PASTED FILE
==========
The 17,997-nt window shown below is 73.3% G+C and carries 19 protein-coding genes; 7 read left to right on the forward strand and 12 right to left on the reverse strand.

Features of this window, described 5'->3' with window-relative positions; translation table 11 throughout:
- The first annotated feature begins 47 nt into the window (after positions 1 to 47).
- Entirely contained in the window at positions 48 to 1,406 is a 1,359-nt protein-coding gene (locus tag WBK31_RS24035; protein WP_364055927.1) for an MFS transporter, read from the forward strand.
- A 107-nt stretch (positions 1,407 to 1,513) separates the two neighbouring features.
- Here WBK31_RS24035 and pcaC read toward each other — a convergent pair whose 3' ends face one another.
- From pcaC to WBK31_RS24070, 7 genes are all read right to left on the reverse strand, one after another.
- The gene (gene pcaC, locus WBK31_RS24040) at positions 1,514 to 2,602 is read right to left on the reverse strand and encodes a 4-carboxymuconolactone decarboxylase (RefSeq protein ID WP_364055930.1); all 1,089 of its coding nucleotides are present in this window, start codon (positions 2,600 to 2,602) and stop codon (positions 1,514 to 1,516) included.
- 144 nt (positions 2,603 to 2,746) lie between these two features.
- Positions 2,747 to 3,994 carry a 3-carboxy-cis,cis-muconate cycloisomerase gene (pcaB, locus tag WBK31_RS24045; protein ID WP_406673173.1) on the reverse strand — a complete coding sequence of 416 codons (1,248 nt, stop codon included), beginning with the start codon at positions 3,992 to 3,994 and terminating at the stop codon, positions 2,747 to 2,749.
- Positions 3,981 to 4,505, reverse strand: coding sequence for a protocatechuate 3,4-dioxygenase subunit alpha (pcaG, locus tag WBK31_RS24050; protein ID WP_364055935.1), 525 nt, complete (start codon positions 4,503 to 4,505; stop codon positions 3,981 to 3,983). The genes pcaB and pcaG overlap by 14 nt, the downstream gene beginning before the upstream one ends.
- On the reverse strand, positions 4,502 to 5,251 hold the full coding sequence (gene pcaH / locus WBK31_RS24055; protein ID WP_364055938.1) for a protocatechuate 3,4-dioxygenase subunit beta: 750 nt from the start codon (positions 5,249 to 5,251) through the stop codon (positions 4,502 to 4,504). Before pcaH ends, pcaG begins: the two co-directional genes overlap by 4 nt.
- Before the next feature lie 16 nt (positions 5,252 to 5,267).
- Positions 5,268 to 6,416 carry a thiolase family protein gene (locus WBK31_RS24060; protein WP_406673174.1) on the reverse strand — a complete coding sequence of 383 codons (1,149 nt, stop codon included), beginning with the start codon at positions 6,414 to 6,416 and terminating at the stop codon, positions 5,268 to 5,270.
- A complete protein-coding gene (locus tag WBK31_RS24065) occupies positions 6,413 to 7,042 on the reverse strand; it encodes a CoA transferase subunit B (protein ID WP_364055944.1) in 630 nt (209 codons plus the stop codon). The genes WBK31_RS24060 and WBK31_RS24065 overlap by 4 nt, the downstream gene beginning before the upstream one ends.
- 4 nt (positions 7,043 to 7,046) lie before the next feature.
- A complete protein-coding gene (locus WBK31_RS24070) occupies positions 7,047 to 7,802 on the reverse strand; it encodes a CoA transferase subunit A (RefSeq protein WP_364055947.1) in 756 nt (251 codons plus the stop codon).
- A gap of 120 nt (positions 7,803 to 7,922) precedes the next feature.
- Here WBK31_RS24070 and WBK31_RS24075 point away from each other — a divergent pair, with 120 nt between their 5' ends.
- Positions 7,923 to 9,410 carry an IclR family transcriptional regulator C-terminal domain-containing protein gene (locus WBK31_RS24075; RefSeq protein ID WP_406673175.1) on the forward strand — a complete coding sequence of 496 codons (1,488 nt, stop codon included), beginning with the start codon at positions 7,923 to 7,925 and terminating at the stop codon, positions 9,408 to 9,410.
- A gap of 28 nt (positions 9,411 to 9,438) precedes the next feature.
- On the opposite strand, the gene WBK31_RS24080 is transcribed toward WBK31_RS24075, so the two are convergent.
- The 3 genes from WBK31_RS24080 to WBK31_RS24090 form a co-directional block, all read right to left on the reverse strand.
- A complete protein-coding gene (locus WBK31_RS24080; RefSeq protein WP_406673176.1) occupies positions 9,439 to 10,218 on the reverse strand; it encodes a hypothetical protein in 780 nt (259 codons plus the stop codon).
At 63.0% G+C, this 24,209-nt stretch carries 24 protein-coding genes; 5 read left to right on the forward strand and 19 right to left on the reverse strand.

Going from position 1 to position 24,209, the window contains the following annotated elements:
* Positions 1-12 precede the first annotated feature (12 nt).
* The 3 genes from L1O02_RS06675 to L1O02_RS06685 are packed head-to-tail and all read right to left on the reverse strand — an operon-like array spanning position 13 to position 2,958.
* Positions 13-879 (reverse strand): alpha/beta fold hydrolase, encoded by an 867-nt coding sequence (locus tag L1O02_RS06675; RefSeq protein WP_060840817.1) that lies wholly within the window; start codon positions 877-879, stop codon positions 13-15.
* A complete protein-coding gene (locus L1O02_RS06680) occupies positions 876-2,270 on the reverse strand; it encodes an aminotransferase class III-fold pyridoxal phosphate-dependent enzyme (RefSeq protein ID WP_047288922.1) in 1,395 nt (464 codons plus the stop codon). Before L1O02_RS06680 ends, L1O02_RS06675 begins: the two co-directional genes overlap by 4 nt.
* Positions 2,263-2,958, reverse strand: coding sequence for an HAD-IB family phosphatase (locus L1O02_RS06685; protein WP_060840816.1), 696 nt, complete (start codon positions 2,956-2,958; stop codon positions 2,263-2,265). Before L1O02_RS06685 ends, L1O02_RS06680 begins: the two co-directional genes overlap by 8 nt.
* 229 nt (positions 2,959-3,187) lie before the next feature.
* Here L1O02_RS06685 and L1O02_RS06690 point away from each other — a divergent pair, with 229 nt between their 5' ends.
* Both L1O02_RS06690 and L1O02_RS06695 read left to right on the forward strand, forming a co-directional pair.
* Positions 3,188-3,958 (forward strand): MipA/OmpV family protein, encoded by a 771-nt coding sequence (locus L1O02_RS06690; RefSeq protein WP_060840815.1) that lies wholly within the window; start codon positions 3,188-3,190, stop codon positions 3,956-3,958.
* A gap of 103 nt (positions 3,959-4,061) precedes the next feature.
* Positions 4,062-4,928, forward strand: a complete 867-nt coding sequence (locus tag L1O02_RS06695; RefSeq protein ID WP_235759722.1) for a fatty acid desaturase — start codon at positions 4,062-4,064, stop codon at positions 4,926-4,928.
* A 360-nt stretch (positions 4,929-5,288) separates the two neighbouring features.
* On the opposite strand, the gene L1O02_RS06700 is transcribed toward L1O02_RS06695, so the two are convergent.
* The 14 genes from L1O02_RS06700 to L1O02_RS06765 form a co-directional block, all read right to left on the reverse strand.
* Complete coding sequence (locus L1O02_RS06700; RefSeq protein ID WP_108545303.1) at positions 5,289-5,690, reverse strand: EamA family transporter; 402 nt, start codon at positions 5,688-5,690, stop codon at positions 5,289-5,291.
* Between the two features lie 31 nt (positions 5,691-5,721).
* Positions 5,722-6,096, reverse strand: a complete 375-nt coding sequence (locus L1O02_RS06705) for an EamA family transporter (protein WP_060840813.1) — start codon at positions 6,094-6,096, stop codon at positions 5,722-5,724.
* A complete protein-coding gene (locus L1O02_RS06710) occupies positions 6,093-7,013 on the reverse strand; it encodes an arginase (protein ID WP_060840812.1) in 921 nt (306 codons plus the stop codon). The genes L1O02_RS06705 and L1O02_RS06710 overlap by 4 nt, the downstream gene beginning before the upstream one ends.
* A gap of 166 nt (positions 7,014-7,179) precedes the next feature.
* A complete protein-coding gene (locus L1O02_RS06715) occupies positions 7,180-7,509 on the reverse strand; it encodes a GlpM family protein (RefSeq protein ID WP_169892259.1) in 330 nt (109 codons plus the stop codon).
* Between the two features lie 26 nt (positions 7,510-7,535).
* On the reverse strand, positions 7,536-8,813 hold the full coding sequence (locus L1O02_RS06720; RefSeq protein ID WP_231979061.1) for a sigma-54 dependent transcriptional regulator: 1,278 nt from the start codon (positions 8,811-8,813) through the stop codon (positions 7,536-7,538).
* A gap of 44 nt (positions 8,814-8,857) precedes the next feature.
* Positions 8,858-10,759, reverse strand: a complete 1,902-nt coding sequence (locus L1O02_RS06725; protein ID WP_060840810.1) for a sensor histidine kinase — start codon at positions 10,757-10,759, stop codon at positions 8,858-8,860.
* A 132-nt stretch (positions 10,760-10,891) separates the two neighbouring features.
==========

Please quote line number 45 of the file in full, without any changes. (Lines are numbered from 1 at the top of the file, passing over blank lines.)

* A gap of 166 nt (positions 7,014-7,179) precedes the next feature.